12 years on the road playing gigs

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Canadian songwriter Scott Cook has been living out of a van or a backpack for the past 12 years, playing more than 130 shows and a dozen festivals every year since 2007. He talks to Rebecca Ryan about life on the road and his upcoming New Zealand tour, which includes a gig at Oamaru’s Grainstore Gallery on January 4.

Q After 12 years, does touring still inspire you? Do you still enjoy being on the move so much?

Yeah, touring’s still a thrill; I would’ve stopped if it wasn’t. I get to check in on friends all over the world, and I still get to see plenty [of] places I’ve never been, like New Zealand for example! But I’m also feeling the pull towards a different chapter of life lately. I mean, I haven’t stayed put in one place for more than a month at a time, for going on 13 years. I’m starting to feel the limits of that, and see how I could be more effective with a home base.

Q Is Edmonton still home? Or is the road your home?

The road’s been home to me, and it’s been a good home. It forces you to rely on the kindness of strangers. It teaches you to let go of unnecessary stuff. And it teaches you to carry home inside yourself. But I also still maintain a strong connection to Edmonton. My parents live there, my bandmates live there, and my sweetheart lives there. She’s coming along on this tour of New Zealand, but I’ll be moving into her house later in the year, if she still wants me around.

Q Does “the road” become a subject for songs?

The road certainly has been a muse, and an ever-unfolding theme. Even in this newest album I’m working on, I’m finding the subject opening up in fresh ways.

Q Do the people you meet and the places you go sneak into your songs, too?

Of course! They also make it into the liner notes. My latest album Further Down the Line comes in a 132-page book, with a bunch of road stories and pictures from my travels, and I’m currently working on the book for the next album, with more of the same.

Q How have your travels informed your music?

Travelling, meeting different people, and hearing their stories has been the biggest source of inspiration for my songs. It’s widened my circle of belonging, to where I think of the whole world as a family, even if we are a dysfunctional one. I’ve tried to learn to speak in a public voice, to sing songs that have room in them for everybody.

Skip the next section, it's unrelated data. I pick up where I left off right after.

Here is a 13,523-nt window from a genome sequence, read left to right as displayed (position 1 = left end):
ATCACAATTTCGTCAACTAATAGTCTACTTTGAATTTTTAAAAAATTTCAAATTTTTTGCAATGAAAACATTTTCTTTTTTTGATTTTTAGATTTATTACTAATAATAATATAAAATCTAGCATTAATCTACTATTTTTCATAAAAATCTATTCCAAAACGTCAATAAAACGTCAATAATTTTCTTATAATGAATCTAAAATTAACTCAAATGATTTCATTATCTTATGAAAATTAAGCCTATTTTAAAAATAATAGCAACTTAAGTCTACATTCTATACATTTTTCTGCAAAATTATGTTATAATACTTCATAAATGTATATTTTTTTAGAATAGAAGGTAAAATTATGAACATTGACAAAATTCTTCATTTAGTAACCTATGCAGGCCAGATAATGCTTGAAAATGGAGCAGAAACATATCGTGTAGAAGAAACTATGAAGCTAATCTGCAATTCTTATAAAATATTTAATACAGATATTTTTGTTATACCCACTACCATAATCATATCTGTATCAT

Because I play storytelling songs, I don’t perform much outside the English-speaking world. In Taiwan, where I am now, I’m performing for a mixed audience of foreigners and English-speaking Taiwanese folks. In Europe, I find most people in the Netherlands, Belgium, Switzerland, and parts of Germany can understand the songs, but east and south of there, I start to notice the language barrier becoming a problem.

Q How many times have you played in Australia? When did you first start going there?

I started touring in Australia in 2014, and I’ve done eight tours there since then. The Aussies have been incredibly kind to me.

Q And, most importantly, how is it that you’ve made it to Australia so many times but not to New Zealand until now?

I’ve wanted to tour in New Zealand for ages, because I hear it’s incredibly gorgeous, and all the Kiwis I’ve met are such great folk. But the visa process is really tricky. Basically, you need a registered entertainment company to vouch for you, and it’s really hard to find somebody like that if you haven’t toured in the country yet. Australia has liberalised their visa requirements somewhat, and I’m hoping New Zealand will follow suit. Compare that to Canada, where nowadays you don’t even need any special visa to come over and perform.

Q Some of folk music’s greatest songwriters wrote protest songs, is there still room for protest music today?

Hell yes. And there are still great protest songs being written. But the corporate media isn’t interested in them in the way they once were. Thankfully, we’ve got our own channels now.

Q I’ve heard you have described yourself as an “unrepentant dreamer”, what are you dreaming about these days?

I’m dreaming that the human family can find the courage and understanding to save itself from extinction.

Q Honestly, have you ever heard of Oamaru before? Do you have any other plans while you’re in the South Island?

Sorry to say, I hadn’t! This tour was booked by the artistic director of Auckland Folk Fest, and only after I got the itinerary from him did I start to get a grasp of the geography. We’re flying into Christchurch, then driving down to the southern tip and making our way up-island from there, with our first stop at Whare Flat Folk Festival.

Q What are you looking forward to most about playing New Zealand?

Same as always, it’s seeing the country and meeting the people that I love the most. It’s what’s kept me on the road all these years.

See it, hear it

  • Scott Cook, with Kate Owen
  • 7pm, January 4
  • Grainstore Gallery, Oamaru
  • Tickets $20 from undertheradar.co.nz